Landowner Assistance

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From Missouri Conservationist: Jul 2008

On the Ground: In Focus Areas, Neighbors Work Together for Quail

“If you enjoy seeing wildlife, you have to put a little back,” says Knox County farmer Kevin Strange. Two cost-share programs—MDC’s Landowner Assistance and the USDA Conservation Reserve Program’s Practice 33—make it easy for him and his neighbors to “put a little back” for quail. “You don’t raise much on those marginal areas anyway,” he said. “Plus you’re making the land better, you’re saving soil—and you’re getting paid to do it.” Kevin’s farm is in the Knox County Quail Focus Area, one of 34 private land areas in Missouri that have exceptional potential to support quail. Here, MDC staff and conservation partners encourage neighboring landowners to manage on a landscape scale. “While every restoration effort counts,” says Wildlife Ecologist Aaron Jeffries, “collaborative projects on Quail Focus Areas will create sizeable, stable bird populations.” To see if your land is in a Quail Focus Area, contact your regional office.

Control Muskrats

Online video shows you how to set traps.

Although they are important wetland ecosystem community members, muskrats and beavers can damage private ponds and lakes. Both muskrats and beavers burrow into dams and banks, and beavers cut trees and plug outlet tubes. When burrowers become nuisances, trapping is an effective way to control them. Our online video shows you how to use humane body-grip traps to solve muskrat problems in 24 hours. Using larger traps, the methods work with beavers, too.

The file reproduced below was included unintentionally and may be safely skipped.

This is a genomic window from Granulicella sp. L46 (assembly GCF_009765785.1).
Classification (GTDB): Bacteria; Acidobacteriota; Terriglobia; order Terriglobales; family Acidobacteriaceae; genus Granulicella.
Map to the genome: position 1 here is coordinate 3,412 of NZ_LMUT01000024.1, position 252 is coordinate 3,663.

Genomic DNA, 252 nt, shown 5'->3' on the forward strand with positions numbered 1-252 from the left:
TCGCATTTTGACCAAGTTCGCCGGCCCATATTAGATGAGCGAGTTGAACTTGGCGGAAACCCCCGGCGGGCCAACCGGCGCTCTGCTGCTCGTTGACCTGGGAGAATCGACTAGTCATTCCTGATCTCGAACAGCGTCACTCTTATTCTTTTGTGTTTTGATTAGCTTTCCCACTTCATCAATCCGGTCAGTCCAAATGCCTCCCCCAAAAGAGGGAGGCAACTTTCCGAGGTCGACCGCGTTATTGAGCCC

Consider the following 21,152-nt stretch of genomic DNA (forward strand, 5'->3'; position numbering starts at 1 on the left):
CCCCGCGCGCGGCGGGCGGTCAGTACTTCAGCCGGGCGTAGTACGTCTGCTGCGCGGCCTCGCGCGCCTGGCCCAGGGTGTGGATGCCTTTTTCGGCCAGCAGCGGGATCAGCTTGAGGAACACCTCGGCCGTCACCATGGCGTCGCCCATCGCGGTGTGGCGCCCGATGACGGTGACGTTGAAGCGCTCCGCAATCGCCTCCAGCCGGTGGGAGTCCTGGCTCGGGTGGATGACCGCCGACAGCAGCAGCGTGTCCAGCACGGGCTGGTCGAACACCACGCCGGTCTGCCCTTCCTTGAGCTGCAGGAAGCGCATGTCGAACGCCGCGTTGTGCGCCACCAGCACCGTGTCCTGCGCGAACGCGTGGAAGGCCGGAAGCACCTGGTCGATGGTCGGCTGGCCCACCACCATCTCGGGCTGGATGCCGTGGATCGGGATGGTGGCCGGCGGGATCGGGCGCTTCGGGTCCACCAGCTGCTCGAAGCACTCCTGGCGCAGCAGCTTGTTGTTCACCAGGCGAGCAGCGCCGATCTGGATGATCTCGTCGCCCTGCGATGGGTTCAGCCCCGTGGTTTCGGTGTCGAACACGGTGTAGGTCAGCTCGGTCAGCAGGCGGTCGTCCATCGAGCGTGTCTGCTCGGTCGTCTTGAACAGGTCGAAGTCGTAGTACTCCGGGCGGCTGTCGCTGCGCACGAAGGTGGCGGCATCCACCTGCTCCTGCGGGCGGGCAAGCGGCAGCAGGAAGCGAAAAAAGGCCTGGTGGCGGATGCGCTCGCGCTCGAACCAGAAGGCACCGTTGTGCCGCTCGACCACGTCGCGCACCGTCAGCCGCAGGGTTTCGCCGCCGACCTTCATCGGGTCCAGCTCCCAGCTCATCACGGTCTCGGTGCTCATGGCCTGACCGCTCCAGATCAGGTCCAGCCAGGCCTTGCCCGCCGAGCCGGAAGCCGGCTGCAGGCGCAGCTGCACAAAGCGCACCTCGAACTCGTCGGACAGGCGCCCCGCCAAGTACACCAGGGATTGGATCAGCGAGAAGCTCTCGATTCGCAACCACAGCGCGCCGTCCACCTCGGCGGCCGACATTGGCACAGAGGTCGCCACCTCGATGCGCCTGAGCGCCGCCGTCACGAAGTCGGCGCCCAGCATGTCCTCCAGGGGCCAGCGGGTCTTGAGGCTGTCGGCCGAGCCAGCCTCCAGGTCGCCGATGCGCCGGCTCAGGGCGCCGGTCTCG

Stop Mowing Idle Areas

July-August grassland birds rely on your “natural” areas.

If mowing is one of your favorite summer pastimes, consider this: Studies have shown that quail populations double in areas where “recreational” mowing stops. We recommend you learn to love the natural look in your idle areas, which provide cover for quail and other ground-nesting wildlife, such as songbirds and rabbits. Where quail are concerned, a mower should only be used to maintain fire lines and walking trails, and to control weed growth in new shrub or grass plantings. If you allow your roadsides and crop borders to go natural, you’ll increase quail chick survival. In the fall, you’ll enjoy more quail calls and better hunting.

This Issue's Staff

Editor In Chief - Ara Clark
Managing Editor - Nichole LeClair
Art Director - Cliff White
Writer/Editor - Tom Cwynar
Staff Writer - Bonnie Chasteen
Staff Writer - Jim Low
Photographer - Noppadol Paothong
Photographer - David Stonner
Designer - Stephanie Ruby
Artist - Dave Besenger
Artist - Mark Raithel
Circulation - Laura Scheuler